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Bike thefts could force us out of business, warns boss of hire firm East Coast Adventure

By Rachel Martin

Published 25/07/2016

Mountain bike centre manager Peter Taylor shows where the shutters were forced open
Mountain bike centre manager Peter Taylor shows where the shutters were forced open
The bikes that were stolen from the business in Rostrevor

A Co Down mountain bike centre owner whose firm has been hit twice by thieves in a month has warned his business is at risk.

Rostrevor business East Coast Adventure was targeted by the gang for the second time this weekend.

Thieves made off with 13 mountain bikes which had been ordered to replace 20 bikes stolen less than four weeks before.

The thieves managed to get into the Rostrevor Mountain Bike Centre by forcing open the metal shutters using cutting equipment before forcing the bikes out through the small gap in the shuttering.

Ian Cumming (34) who runs the business with his brother and sister-in-law said the break-ins had cost his company around £40,000.

Mr Cumming said it was likely three jobs would go if the centre had to close.

"We have full time staff we still have to pay even if the centre isn't open. It's like the hotels industry, in that we have costs all year round, but during the winter months the centre is only really busy two days a week.

"It's just coming into peak mountain biking season, so it's the worst possible timing. It's hay season and we're not making hay, so it's worrying.

"At the end of the day no one was hurt and it's just bits of metal, but those bits of metal are my business.

"We've already taken bookings that we'll have to refund - even if we decided tomorrow to order new bikes we know this weekend will be a loss-making one and it's unlikely we would be able get bikes before next weekend so it's also likely to be loss-making.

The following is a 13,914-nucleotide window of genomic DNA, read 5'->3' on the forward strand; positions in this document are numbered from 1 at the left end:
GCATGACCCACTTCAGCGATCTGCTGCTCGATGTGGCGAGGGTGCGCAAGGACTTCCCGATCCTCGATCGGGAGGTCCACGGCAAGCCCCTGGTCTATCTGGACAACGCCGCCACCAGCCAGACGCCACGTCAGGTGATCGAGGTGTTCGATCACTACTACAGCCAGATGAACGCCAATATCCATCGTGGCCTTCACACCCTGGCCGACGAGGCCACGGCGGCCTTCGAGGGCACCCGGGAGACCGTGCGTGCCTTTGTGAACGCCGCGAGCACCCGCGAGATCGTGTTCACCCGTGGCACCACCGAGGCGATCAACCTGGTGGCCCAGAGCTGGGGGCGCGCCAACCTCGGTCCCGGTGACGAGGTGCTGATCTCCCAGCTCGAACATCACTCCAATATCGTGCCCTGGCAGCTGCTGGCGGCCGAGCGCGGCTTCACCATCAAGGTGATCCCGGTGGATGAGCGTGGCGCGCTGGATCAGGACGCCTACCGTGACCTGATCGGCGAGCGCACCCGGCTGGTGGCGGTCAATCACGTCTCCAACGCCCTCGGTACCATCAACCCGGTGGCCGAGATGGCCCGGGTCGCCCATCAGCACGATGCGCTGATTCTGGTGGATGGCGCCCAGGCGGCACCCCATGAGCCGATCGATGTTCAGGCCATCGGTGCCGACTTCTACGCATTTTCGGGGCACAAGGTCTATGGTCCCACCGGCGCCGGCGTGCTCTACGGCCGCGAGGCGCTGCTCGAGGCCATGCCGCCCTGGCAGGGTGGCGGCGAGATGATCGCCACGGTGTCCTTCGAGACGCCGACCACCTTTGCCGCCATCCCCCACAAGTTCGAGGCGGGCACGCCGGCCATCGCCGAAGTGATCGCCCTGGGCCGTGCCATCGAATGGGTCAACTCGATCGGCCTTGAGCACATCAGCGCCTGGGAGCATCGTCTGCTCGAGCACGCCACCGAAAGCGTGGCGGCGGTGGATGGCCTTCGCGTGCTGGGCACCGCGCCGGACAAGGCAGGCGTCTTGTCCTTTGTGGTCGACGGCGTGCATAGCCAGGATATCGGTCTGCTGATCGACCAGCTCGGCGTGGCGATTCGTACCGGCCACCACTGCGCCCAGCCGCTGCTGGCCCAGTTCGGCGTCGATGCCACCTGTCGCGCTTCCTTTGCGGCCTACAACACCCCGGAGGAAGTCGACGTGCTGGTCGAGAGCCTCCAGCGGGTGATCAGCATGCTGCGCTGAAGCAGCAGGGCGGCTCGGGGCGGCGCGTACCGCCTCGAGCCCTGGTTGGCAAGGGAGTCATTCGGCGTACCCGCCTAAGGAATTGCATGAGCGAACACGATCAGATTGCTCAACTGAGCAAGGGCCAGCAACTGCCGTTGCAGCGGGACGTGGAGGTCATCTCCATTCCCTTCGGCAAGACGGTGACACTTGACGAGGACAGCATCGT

"We'll have to sit down and think about what the centre's future will be, but mountain biking is in our family and we would be devastated if we had to stop what we are doing."

Mr Cumming added that Belfast business Chain Reaction helped his firm get up and running again the last time it was targeted. "The last time we were hit if it wasn't for the help of Chain Reaction we definitely would be closed now. And it's the same again this time; we'll need to sit down with the council and our insurers and see where we need to go from here.

"These bikes aren't the kind of things you can pick up in a shop, so they're hard to replace. But it also means the bikes which were stolen will be impossible to sell in the public domain because they are highly customised." The centre, which is known for its challenging trails around the hills of Kilbroney Park at the edge of the Mournes, also provides services to the local council.

He explained that the trails are promoted internationally and visitors come from across the globe to experience them.

He added: "It will hit tourism here two-fold. Because we're the only centre to offer this, if we don't have bikes, tourists coming for the trails will go elsewhere.

"It will hit local users, too. Mountain bikes are expensive and I'm worried that if nothing is done, those people will be afraid to come down with their bikes and that will be felt by the other businesses here."

East Coast Adventure offers canoeing, water-sports, power boat trips, yachting and also includes a hostel and six teepees as part of its facilities. During peak season the business employs around 30 staff.

Constable D McCartan appealed to witnesses or anyone who has any information or is offered a mountain bike for sale in suspicious circumstances to contact to contact Police at Ardmore on the non-emergency number 101.

Alternatively, information can be passed on anonymously through independent charity Crimestoppers on 0800 555 111.

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